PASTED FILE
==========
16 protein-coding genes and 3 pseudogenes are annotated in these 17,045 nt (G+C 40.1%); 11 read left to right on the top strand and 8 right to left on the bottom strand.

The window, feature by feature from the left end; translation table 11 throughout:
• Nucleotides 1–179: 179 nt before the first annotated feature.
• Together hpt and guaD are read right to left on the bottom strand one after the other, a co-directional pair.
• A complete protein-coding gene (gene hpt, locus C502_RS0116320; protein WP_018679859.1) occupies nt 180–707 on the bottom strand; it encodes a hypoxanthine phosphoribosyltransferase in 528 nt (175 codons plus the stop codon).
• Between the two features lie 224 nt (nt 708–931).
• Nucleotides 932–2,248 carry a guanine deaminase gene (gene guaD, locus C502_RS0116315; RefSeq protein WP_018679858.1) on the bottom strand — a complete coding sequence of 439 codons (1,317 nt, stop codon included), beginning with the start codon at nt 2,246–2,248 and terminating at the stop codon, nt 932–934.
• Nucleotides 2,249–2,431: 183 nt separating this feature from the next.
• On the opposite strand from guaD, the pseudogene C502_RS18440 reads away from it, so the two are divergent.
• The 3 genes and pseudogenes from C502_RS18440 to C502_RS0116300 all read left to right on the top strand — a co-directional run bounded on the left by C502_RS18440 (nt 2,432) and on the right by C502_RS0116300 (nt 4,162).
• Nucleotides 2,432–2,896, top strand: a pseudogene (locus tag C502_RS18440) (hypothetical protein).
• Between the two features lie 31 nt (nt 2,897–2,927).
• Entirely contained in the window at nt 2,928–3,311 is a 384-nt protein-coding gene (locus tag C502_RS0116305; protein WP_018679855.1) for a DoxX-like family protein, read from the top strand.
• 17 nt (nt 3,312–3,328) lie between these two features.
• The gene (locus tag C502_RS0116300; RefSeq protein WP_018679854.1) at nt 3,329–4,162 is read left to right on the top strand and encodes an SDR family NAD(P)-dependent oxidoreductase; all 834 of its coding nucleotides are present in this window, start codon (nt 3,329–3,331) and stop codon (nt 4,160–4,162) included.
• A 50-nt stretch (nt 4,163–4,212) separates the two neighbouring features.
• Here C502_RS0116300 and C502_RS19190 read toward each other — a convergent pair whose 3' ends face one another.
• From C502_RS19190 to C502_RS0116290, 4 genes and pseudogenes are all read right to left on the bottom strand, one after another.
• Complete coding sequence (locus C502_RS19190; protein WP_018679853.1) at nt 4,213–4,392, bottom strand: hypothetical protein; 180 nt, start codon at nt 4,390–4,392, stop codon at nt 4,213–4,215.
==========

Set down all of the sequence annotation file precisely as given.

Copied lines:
16 protein-coding genes and 3 pseudogenes are annotated in these 17,045 nt (G+C 40.1%); 11 read left to right on the top strand and 8 right to left on the bottom strand.

The window, feature by feature from the left end; translation table 11 throughout:
• Nucleotides 1–179: 179 nt before the first annotated feature.
• Together hpt and guaD are read right to left on the bottom strand one after the other, a co-directional pair.
• A complete protein-coding gene (gene hpt, locus C502_RS0116320; protein WP_018679859.1) occupies nt 180–707 on the bottom strand; it encodes a hypoxanthine phosphoribosyltransferase in 528 nt (175 codons plus the stop codon).
• Between the two features lie 224 nt (nt 708–931).
• Nucleotides 932–2,248 carry a guanine deaminase gene (gene guaD, locus C502_RS0116315; RefSeq protein WP_018679858.1) on the bottom strand — a complete coding sequence of 439 codons (1,317 nt, stop codon included), beginning with the start codon at nt 2,246–2,248 and terminating at the stop codon, nt 932–934.
• Nucleotides 2,249–2,431: 183 nt separating this feature from the next.
• On the opposite strand from guaD, the pseudogene C502_RS18440 reads away from it, so the two are divergent.
• The 3 genes and pseudogenes from C502_RS18440 to C502_RS0116300 all read left to right on the top strand — a co-directional run bounded on the left by C502_RS18440 (nt 2,432) and on the right by C502_RS0116300 (nt 4,162).
• Nucleotides 2,432–2,896, top strand: a pseudogene (locus tag C502_RS18440) (hypothetical protein).
• Between the two features lie 31 nt (nt 2,897–2,927).
• Entirely contained in the window at nt 2,928–3,311 is a 384-nt protein-coding gene (locus tag C502_RS0116305; protein WP_018679855.1) for a DoxX-like family protein, read from the top strand.
• 17 nt (nt 3,312–3,328) lie between these two features.
• The gene (locus tag C502_RS0116300; RefSeq protein WP_018679854.1) at nt 3,329–4,162 is read left to right on the top strand and encodes an SDR family NAD(P)-dependent oxidoreductase; all 834 of its coding nucleotides are present in this window, start codon (nt 3,329–3,331) and stop codon (nt 4,160–4,162) included.
• A 50-nt stretch (nt 4,163–4,212) separates the two neighbouring features.
• Here C502_RS0116300 and C502_RS19190 read toward each other — a convergent pair whose 3' ends face one another.
• From C502_RS19190 to C502_RS0116290, 4 genes and pseudogenes are all read right to left on the bottom strand, one after another.
• Complete coding sequence (locus C502_RS19190; protein WP_018679853.1) at nt 4,213–4,392, bottom strand: hypothetical protein; 180 nt, start codon at nt 4,390–4,392, stop codon at nt 4,213–4,215.